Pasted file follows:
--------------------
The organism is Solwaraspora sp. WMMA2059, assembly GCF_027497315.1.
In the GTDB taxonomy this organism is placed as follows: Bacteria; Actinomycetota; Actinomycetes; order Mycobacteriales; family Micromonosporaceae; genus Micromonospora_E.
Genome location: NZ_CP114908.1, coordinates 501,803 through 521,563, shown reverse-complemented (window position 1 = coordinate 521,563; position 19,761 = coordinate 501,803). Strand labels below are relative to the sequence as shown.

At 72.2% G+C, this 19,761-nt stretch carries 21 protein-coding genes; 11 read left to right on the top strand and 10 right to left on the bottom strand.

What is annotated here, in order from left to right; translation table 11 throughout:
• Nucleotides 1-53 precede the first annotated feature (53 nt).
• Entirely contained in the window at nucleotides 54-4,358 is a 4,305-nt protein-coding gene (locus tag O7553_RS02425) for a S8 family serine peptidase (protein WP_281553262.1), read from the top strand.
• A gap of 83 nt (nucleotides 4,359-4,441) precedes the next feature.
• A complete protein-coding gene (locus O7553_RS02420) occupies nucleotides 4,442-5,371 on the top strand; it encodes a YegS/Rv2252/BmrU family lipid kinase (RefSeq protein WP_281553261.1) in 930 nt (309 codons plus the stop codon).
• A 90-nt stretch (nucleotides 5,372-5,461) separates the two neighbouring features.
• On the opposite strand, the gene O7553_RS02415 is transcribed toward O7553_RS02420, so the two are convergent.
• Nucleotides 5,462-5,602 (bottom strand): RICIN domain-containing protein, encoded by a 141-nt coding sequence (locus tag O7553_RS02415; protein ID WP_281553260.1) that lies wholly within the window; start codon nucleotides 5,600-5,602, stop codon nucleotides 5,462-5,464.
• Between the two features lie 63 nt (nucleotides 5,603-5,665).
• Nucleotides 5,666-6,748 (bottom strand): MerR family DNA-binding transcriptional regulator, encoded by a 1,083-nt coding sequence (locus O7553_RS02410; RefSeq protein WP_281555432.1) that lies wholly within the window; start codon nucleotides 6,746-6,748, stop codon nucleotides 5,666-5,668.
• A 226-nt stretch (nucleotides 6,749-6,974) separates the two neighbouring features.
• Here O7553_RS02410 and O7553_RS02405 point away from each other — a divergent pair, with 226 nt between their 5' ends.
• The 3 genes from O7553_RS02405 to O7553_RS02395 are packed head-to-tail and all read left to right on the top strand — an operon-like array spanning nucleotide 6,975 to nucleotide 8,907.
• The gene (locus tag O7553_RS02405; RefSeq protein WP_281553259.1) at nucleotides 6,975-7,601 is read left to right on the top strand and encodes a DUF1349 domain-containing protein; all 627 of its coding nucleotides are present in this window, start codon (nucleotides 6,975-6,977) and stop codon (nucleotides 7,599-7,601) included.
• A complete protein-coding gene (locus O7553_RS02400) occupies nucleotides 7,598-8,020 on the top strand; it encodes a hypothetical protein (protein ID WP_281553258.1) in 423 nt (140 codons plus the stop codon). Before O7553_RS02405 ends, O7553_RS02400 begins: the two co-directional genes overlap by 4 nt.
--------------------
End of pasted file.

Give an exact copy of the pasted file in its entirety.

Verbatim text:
The organism is Solwaraspora sp. WMMA2059, assembly GCF_027497315.1.
In the GTDB taxonomy this organism is placed as follows: Bacteria; Actinomycetota; Actinomycetes; order Mycobacteriales; family Micromonosporaceae; genus Micromonospora_E.
Genome location: NZ_CP114908.1, coordinates 501,803 through 521,563, shown reverse-complemented (window position 1 = coordinate 521,563; position 19,761 = coordinate 501,803). Strand labels below are relative to the sequence as shown.

At 72.2% G+C, this 19,761-nt stretch carries 21 protein-coding genes; 11 read left to right on the top strand and 10 right to left on the bottom strand.

What is annotated here, in order from left to right; translation table 11 throughout:
• Nucleotides 1-53 precede the first annotated feature (53 nt).
• Entirely contained in the window at nucleotides 54-4,358 is a 4,305-nt protein-coding gene (locus tag O7553_RS02425) for a S8 family serine peptidase (protein WP_281553262.1), read from the top strand.
• A gap of 83 nt (nucleotides 4,359-4,441) precedes the next feature.
• A complete protein-coding gene (locus O7553_RS02420) occupies nucleotides 4,442-5,371 on the top strand; it encodes a YegS/Rv2252/BmrU family lipid kinase (RefSeq protein WP_281553261.1) in 930 nt (309 codons plus the stop codon).
• A 90-nt stretch (nucleotides 5,372-5,461) separates the two neighbouring features.
• On the opposite strand, the gene O7553_RS02415 is transcribed toward O7553_RS02420, so the two are convergent.
• Nucleotides 5,462-5,602 (bottom strand): RICIN domain-containing protein, encoded by a 141-nt coding sequence (locus tag O7553_RS02415; protein ID WP_281553260.1) that lies wholly within the window; start codon nucleotides 5,600-5,602, stop codon nucleotides 5,462-5,464.
• Between the two features lie 63 nt (nucleotides 5,603-5,665).
• Nucleotides 5,666-6,748 (bottom strand): MerR family DNA-binding transcriptional regulator, encoded by a 1,083-nt coding sequence (locus O7553_RS02410; RefSeq protein WP_281555432.1) that lies wholly within the window; start codon nucleotides 6,746-6,748, stop codon nucleotides 5,666-5,668.
• A 226-nt stretch (nucleotides 6,749-6,974) separates the two neighbouring features.
• Here O7553_RS02410 and O7553_RS02405 point away from each other — a divergent pair, with 226 nt between their 5' ends.
• The 3 genes from O7553_RS02405 to O7553_RS02395 are packed head-to-tail and all read left to right on the top strand — an operon-like array spanning nucleotide 6,975 to nucleotide 8,907.
• The gene (locus tag O7553_RS02405; RefSeq protein WP_281553259.1) at nucleotides 6,975-7,601 is read left to right on the top strand and encodes a DUF1349 domain-containing protein; all 627 of its coding nucleotides are present in this window, start codon (nucleotides 6,975-6,977) and stop codon (nucleotides 7,599-7,601) included.
• A complete protein-coding gene (locus O7553_RS02400) occupies nucleotides 7,598-8,020 on the top strand; it encodes a hypothetical protein (protein ID WP_281553258.1) in 423 nt (140 codons plus the stop codon). Before O7553_RS02405 ends, O7553_RS02400 begins: the two co-directional genes overlap by 4 nt.